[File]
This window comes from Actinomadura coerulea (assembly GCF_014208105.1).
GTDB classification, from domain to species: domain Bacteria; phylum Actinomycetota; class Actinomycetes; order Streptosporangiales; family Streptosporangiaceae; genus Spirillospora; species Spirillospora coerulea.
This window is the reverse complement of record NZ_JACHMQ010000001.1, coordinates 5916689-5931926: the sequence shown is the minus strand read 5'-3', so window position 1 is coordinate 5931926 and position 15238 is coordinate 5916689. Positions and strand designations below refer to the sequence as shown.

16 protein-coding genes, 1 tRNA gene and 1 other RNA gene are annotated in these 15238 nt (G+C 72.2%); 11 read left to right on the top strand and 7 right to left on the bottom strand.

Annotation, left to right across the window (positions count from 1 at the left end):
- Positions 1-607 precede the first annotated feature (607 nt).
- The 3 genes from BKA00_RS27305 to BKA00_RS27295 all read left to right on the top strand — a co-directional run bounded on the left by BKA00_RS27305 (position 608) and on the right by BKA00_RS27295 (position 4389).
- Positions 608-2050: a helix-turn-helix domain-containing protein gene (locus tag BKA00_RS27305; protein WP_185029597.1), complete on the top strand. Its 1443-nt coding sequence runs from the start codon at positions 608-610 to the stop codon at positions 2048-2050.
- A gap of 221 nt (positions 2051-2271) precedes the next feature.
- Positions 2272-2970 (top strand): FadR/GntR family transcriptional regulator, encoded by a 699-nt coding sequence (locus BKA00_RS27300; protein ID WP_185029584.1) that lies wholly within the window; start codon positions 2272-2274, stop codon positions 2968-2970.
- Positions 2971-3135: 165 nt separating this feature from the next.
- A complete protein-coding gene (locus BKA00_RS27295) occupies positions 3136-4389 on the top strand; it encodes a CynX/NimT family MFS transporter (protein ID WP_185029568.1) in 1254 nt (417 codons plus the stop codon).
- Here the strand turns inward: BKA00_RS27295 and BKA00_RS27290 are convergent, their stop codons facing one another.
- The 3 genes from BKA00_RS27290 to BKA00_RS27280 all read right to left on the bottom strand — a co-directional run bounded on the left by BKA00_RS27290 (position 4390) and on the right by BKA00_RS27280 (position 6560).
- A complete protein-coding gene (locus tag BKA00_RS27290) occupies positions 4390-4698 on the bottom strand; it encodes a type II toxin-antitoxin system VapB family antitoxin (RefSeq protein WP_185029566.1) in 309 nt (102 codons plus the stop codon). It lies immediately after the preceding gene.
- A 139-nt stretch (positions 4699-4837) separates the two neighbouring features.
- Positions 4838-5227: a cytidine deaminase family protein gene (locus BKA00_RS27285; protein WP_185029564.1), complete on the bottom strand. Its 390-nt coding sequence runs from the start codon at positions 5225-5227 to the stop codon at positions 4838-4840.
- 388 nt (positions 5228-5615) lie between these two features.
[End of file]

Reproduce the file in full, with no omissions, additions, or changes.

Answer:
This window comes from Actinomadura coerulea (assembly GCF_014208105.1).
GTDB classification, from domain to species: domain Bacteria; phylum Actinomycetota; class Actinomycetes; order Streptosporangiales; family Streptosporangiaceae; genus Spirillospora; species Spirillospora coerulea.
This window is the reverse complement of record NZ_JACHMQ010000001.1, coordinates 5916689-5931926: the sequence shown is the minus strand read 5'-3', so window position 1 is coordinate 5931926 and position 15238 is coordinate 5916689. Positions and strand designations below refer to the sequence as shown.

16 protein-coding genes, 1 tRNA gene and 1 other RNA gene are annotated in these 15238 nt (G+C 72.2%); 11 read left to right on the top strand and 7 right to left on the bottom strand.

Annotation, left to right across the window (positions count from 1 at the left end):
- Positions 1-607 precede the first annotated feature (607 nt).
- The 3 genes from BKA00_RS27305 to BKA00_RS27295 all read left to right on the top strand — a co-directional run bounded on the left by BKA00_RS27305 (position 608) and on the right by BKA00_RS27295 (position 4389).
- Positions 608-2050: a helix-turn-helix domain-containing protein gene (locus tag BKA00_RS27305; protein WP_185029597.1), complete on the top strand. Its 1443-nt coding sequence runs from the start codon at positions 608-610 to the stop codon at positions 2048-2050.
- A gap of 221 nt (positions 2051-2271) precedes the next feature.
- Positions 2272-2970 (top strand): FadR/GntR family transcriptional regulator, encoded by a 699-nt coding sequence (locus BKA00_RS27300; protein ID WP_185029584.1) that lies wholly within the window; start codon positions 2272-2274, stop codon positions 2968-2970.
- Positions 2971-3135: 165 nt separating this feature from the next.
- A complete protein-coding gene (locus BKA00_RS27295) occupies positions 3136-4389 on the top strand; it encodes a CynX/NimT family MFS transporter (protein ID WP_185029568.1) in 1254 nt (417 codons plus the stop codon).
- Here the strand turns inward: BKA00_RS27295 and BKA00_RS27290 are convergent, their stop codons facing one another.
- The 3 genes from BKA00_RS27290 to BKA00_RS27280 all read right to left on the bottom strand — a co-directional run bounded on the left by BKA00_RS27290 (position 4390) and on the right by BKA00_RS27280 (position 6560).
- A complete protein-coding gene (locus tag BKA00_RS27290) occupies positions 4390-4698 on the bottom strand; it encodes a type II toxin-antitoxin system VapB family antitoxin (RefSeq protein WP_185029566.1) in 309 nt (102 codons plus the stop codon). It lies immediately after the preceding gene.
- A 139-nt stretch (positions 4699-4837) separates the two neighbouring features.
- Positions 4838-5227: a cytidine deaminase family protein gene (locus BKA00_RS27285; protein WP_185029564.1), complete on the bottom strand. Its 390-nt coding sequence runs from the start codon at positions 5225-5227 to the stop codon at positions 4838-4840.
- 388 nt (positions 5228-5615) lie between these two features.